Apparent murder-suicide involving 84-year-old retired educator leaves North Baltimore neighbors shocked

Michael Franko often gave poinsettia plants to neighbors at Christmas, checked on their houses when they left town and walked their dogs during the day. He and his own dog, Roxy, could be seen walking regularly through the Oakenshawe neighborhood.

Franko, 84, a retired educator and school counselor, neighbors say, was known as extremely kind and sociable. So when news spread that Franko, according to police, shot and killed 35-year-old James Lebar at his home in the 300 block of East University Parkway Wednesday evening, neighbors said they were in complete shock.


Police said that after killing Lebar, whom they identified only as a relative, Franko took his own life. The Baltimore Sun was unable to reach Lebar’s family.

Neighbors of Franko said the younger man had lived in Franko’s basement for several years and the two men had a challenged relationship.


"He was really a wonderful, wonderful person,” neighbor Charlotte Ponticelli said of Franko.

She heard the gunshots around 6:30 p.m. Wednesday. Ponticelli and her husband ran to Franko’s home and found police already gathered. She could see the two men lying outside, behind the home.

“It’s absolutely unbelievable," said Sallie Sandruck, another longtime neighbor of Franko’s. “This is so out of character. There has to be something else, extenuating circumstances. This is not Michael.”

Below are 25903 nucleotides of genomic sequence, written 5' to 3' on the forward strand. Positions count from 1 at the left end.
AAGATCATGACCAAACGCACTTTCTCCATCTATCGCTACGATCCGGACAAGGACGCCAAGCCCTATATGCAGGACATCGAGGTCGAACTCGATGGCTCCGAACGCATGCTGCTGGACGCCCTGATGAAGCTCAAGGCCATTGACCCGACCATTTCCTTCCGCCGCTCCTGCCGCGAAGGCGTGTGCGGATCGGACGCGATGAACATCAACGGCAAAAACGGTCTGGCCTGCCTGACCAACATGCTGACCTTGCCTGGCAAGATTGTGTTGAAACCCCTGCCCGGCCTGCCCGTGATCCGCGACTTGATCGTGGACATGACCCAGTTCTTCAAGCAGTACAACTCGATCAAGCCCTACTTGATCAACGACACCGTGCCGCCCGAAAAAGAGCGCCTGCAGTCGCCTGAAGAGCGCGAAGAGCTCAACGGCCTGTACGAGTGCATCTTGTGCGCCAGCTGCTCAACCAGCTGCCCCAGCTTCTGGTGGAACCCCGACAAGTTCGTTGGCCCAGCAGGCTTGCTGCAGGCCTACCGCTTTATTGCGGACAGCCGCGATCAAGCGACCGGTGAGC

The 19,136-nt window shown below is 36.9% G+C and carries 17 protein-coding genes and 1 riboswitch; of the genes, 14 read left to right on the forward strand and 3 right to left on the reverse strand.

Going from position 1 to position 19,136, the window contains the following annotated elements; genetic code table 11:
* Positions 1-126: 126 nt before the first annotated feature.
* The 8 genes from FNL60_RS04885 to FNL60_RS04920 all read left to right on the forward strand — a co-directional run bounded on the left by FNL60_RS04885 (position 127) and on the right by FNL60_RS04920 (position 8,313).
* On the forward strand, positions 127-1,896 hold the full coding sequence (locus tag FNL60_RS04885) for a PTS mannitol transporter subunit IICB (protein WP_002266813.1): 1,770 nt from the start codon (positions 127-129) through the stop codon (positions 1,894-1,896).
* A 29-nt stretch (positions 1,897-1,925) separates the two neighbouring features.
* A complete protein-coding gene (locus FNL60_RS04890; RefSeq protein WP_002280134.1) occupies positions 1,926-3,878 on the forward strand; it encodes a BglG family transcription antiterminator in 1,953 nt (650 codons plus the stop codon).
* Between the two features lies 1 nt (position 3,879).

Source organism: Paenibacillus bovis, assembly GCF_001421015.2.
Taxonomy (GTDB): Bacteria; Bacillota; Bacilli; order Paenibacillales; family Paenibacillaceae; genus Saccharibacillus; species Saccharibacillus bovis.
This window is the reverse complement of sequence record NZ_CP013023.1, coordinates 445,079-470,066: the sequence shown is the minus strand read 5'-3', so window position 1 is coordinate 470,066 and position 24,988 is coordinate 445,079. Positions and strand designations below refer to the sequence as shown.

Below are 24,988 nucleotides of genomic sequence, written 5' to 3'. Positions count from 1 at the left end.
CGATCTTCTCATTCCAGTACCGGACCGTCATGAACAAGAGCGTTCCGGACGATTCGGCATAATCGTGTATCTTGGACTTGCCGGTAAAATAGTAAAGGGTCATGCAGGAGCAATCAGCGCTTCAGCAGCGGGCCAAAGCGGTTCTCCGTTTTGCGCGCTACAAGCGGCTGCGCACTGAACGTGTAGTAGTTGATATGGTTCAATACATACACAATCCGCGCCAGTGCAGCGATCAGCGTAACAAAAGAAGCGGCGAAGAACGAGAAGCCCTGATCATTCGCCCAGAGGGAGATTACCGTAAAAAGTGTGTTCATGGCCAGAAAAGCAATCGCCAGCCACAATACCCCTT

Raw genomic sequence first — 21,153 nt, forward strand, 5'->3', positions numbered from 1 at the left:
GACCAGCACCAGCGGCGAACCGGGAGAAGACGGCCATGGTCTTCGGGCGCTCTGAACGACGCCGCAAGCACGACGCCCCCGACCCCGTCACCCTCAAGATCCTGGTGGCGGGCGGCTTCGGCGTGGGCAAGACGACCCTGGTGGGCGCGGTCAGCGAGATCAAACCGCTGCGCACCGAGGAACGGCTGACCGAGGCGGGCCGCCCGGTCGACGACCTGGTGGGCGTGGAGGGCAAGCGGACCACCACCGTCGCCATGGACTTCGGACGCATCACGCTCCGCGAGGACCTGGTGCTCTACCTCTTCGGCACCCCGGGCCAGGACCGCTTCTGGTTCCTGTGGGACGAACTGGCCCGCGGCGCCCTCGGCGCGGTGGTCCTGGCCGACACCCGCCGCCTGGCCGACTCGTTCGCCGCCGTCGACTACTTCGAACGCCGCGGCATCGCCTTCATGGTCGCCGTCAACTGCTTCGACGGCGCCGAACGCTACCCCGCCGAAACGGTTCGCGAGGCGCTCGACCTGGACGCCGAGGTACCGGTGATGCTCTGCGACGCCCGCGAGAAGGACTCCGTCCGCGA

Sandruck said she had known Franko since she moved to the neighborhood decades earlier. He brought a plant over to her home during the holidays, often a poinsettia. At Easter, he left a bag of Tootsie Rolls.

He was a constant figure in the neighborhood walking his beloved pit bull. Sandruck said she never knew him to have a temper. Colleagues and students from when he worked at Western High school that she knew too spoke highly of him, she said.

“He just very even-keeled, that’s why he’s such a good teacher. He really had an impact on so many people,” Sandruck said.

Police have not provided a motive for the killing.

Franko recently had been grieving the loss of his longtime partner to pancreatic cancer, said another neighbor, Haydee Rodriguez.

Rodriguez said Franko owned many dogs over the years — Max, a German shepherd; Kane, a pit bull; and most recently Roxy.

When she walked her dog, Yoshi, sometimes carrying him back from long walks, Franko would tell her jokingly, “Stop carrying him, I don’t want Kane to get any ideas.”

Ponticelli said Franko became close with many longtime neighbors who own homes among the many rentals for students at nearby Johns Hopkins University.

He was known unofficially as “the mayor of East University Parkway. Everyone knew him. He was the kindest and sweetest. He was just a spectacular person,” said Ponticelli, adding that he had a sense of humor.


She shared a picture of Franko dressed in a long white cassock and mitre. Franko joked with neighbors that he wished he could be the pope, so a group of neighbors chipped for a costume, in which he posed for them, the German shepherd at his side.

Ponticelli said Franko had confided in her about his struggles with the 35-year-old man who had lived with him, but she never believed there would be any sort of violence.

“It’s cliche, but he did not have a mean bone in his body," she said.

Rodriquez, who regularly walks with two other neighbors, said she continues to look for Franko.

“My head knows he’s not there, my heart yearns for a glimpse of his sweet face,” she said.

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